Monthly Archives: October 2012
We’ve touched briefly on the concept of Hollow versus Solid wrought iron balusters briefly in past posts but we decided today to give this topic a little more attention. Iron balusters come in many shapes and many of these are available in two categories; yep you guessed it, solid or hollow. So what exactly is the difference between the two, other than the obvious? Following is a comparison of those characteristics that you should consider when making your decision between the two variations of iron balusters.
Strength & Durability
Solid Iron Balusters are made from a low grade iron called “wrought iron”. Even though the iron is a low grade, because they are solid iron they are very strong and durable.
Hollow Iron Balusters are made of a higher quality iron which makes them comparably strong to the solid version though they do seem to have a little more deflection or flex. Still they are completely adequate and code-compliant.
Conclusion: If it is critical to you that your railing system is “solid” or has very little flex, Solid Balusters are the way to go. However, an exaggerated example may help you understand why a baluster can be both strong and flex at the same time. Think of a trampoline, very strong but lots and lots of “flex”. Hollow Balusters have just slightly more flex than Solid Iron Balusters.
Solid Iron Balusters require more steel, are heaver and can therefore be more expensive, especially when considering shipping.
Hollow Iron Balusters are typically, although not always, less expensive because they require less material and weight less than the solid option.
Conclusion: Hollow usually translates to less expensive but make sure to compare pricing to verify this. Also Hollow Iron Balusters are more environmentally friendly; less material and reduced fuel required to ship because of their lower weight.
What is a Plowed Handrail? This is a common question we receive from many of our customers. The answer is simple; many wood handrails are manufactured with a channel removed on the bottom side. This “Plow” allows for the simple and clean installation of square-top wood balusters, including completely square Mission or Craftsman wood balusters. The handrail is ordered with the correct plow to match the exact width of the balusters being used, typically 1 ¼” wide or 1 ¾” wide although custom sized plowed handrail is available.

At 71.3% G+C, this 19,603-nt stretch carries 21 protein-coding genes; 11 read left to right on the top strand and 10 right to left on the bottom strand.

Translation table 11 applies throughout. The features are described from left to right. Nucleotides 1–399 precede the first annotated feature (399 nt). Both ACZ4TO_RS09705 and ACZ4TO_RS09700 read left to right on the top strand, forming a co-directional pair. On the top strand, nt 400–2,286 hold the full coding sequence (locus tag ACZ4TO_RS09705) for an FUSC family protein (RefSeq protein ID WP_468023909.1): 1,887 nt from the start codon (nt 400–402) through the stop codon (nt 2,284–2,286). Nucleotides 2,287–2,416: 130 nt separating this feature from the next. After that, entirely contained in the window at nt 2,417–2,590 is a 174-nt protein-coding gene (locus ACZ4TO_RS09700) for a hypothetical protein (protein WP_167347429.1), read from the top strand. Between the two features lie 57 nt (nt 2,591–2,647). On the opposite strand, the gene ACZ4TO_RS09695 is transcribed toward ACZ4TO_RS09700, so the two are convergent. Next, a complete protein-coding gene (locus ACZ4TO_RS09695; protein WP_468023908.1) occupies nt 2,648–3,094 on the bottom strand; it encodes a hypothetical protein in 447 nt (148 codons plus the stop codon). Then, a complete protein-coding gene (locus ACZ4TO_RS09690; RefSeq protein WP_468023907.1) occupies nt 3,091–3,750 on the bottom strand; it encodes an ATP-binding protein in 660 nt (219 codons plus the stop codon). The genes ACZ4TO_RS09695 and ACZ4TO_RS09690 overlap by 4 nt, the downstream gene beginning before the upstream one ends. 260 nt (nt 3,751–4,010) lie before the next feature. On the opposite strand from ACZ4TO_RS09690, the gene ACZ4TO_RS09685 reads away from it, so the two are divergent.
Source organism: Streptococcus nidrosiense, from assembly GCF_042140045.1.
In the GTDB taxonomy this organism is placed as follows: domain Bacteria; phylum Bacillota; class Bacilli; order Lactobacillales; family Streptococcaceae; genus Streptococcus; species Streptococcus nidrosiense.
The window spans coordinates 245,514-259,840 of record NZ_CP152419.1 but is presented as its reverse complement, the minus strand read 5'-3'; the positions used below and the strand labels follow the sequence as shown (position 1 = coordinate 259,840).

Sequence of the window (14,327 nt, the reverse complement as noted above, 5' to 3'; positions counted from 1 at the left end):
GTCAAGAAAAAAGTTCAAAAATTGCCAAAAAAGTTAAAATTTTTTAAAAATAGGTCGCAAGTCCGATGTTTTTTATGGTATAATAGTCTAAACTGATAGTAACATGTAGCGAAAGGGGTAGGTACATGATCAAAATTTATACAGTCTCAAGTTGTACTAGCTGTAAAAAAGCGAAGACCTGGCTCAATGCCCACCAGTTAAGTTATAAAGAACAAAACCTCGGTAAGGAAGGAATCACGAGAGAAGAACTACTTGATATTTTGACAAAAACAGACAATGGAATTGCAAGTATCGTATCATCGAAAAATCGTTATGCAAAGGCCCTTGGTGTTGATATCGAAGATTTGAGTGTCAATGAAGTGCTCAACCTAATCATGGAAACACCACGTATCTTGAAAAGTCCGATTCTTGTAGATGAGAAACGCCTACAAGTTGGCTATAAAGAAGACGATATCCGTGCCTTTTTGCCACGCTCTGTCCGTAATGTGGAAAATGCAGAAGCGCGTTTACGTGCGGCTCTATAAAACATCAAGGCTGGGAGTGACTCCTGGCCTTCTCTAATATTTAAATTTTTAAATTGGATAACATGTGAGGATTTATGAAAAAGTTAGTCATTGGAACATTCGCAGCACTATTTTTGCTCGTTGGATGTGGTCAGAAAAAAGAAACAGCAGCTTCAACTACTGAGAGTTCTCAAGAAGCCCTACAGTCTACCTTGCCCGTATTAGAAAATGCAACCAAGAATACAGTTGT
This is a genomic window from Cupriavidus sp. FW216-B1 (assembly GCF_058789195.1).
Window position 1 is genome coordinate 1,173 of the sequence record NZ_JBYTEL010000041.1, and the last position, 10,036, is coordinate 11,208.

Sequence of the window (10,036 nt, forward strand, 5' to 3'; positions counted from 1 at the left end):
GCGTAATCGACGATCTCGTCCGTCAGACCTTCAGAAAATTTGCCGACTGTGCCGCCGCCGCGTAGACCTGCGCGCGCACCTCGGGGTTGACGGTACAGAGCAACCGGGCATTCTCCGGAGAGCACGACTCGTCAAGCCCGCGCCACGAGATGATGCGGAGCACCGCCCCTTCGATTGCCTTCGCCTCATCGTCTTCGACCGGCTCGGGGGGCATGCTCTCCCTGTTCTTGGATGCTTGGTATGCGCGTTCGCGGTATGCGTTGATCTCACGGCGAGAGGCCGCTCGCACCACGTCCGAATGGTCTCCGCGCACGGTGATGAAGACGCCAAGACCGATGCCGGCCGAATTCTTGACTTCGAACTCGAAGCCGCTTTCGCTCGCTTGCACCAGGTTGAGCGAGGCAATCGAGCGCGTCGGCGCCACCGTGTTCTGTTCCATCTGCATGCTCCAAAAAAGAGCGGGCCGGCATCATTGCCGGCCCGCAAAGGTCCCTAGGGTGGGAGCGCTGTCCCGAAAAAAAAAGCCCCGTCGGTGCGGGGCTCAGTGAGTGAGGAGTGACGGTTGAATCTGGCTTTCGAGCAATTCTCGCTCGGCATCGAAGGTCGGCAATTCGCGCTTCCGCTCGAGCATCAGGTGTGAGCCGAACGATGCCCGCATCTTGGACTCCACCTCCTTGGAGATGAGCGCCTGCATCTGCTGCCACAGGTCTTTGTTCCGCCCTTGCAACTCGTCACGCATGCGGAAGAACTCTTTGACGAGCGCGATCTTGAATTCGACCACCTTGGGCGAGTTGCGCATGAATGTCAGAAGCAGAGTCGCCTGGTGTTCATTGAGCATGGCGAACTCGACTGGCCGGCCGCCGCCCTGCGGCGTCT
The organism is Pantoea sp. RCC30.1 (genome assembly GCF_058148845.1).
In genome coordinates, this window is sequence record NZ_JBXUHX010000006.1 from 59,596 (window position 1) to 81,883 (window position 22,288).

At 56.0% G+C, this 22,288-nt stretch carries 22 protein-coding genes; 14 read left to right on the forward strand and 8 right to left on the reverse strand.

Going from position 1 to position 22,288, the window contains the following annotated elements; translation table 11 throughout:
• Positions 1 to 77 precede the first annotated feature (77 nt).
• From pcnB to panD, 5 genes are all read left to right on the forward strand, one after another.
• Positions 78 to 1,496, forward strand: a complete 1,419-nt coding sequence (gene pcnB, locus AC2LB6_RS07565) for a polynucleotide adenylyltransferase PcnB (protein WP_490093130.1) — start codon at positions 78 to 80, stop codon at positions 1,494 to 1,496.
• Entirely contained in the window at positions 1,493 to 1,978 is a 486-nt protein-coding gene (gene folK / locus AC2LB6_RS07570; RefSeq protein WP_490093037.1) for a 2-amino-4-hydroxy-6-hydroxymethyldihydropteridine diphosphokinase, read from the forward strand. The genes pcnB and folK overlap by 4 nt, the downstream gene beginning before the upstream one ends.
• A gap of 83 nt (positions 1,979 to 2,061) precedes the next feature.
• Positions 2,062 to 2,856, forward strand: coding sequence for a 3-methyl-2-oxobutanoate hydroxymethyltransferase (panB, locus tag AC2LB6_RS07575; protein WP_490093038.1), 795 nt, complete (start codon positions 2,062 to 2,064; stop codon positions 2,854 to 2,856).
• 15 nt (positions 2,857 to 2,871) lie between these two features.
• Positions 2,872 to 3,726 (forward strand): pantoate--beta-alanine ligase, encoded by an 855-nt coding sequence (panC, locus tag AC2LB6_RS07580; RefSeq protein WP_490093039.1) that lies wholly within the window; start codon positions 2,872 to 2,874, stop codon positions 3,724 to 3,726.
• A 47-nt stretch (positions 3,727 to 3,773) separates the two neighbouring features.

The balusters are installed into the handrail and then the space between them is filled with small precisely fitted pieces of wood called fillet. Fillet is made from the same wood species as the handrail and is available in several profiles to add additional detail to the balustrade. It comes in 3’ lengths or longer and is very similar to a wood molding. These longer lengths are then precisely cut into small pieces to fill the plowed area between the wood balusters.
Plowed handrail is also used to cap wrought iron railing system or a tempered glass balustrade. In these cases custom sized plows may be required. Woodstairs.com offers custom plowed handrails at no additional charge.
Finally, a related question applies to shoe rail. In many cases when using wood balusters a plowed shoe rail is also used. In this situation the shoe rail is also ordered to match the width of the wood baluster at the bottom block. Fillet is also used in the same way to cover the nail holes made when installing the balusters and filling the plow between the balusters.
If you have questions regarding Plowed Handrail or any other component, design ideas or installation procedures please don’t hesitate to contact one of our stair specialists at 888-390-7245 or CustomersFirst@WoodStairs.com
If you are considering a new stair design in your home but are on the fence here are a few examples of the dramatic difference this often simple renovation can make. Whether you want to rejuvenate your living area for your continued enjoyment or add something extra to help sell or increase the sales price of your home, this is one area that can have a huge impact. We are all aware of the importance of Curb Appeal when selling your home. The entry serves the same function in your homes’ interior, giving the first and last impression from the front door. In any home with a staircase in the entry it is obviously a central feature. These before and after pictures dramatically illustrate the major improvements that can be made by renovating an outdated stairway and balustrade. The extent of this type of renovation can be as simple or complex as necessary. Sometimes just a paint job will do the trick, other times its easier to tear out the old and start from scratch. Below you will see the addition of solid treads in place of old wornout carpet and the replacement of wood spindles with wrought iron balusters.
As I mentioned balustrade renovations can be as simple as refinishing the existing stair parts, though usually if the finish is bad the components have been damaged as well. Replacing balusters is a relatively simple step. Often outdated or worn wood balusters can be replaced by iron designs while keeping the other stair parts in the system intact as in both the above example and the following one. Sometimes the change need not be from wood to iron but simply from a passé design to more modern wood balusters.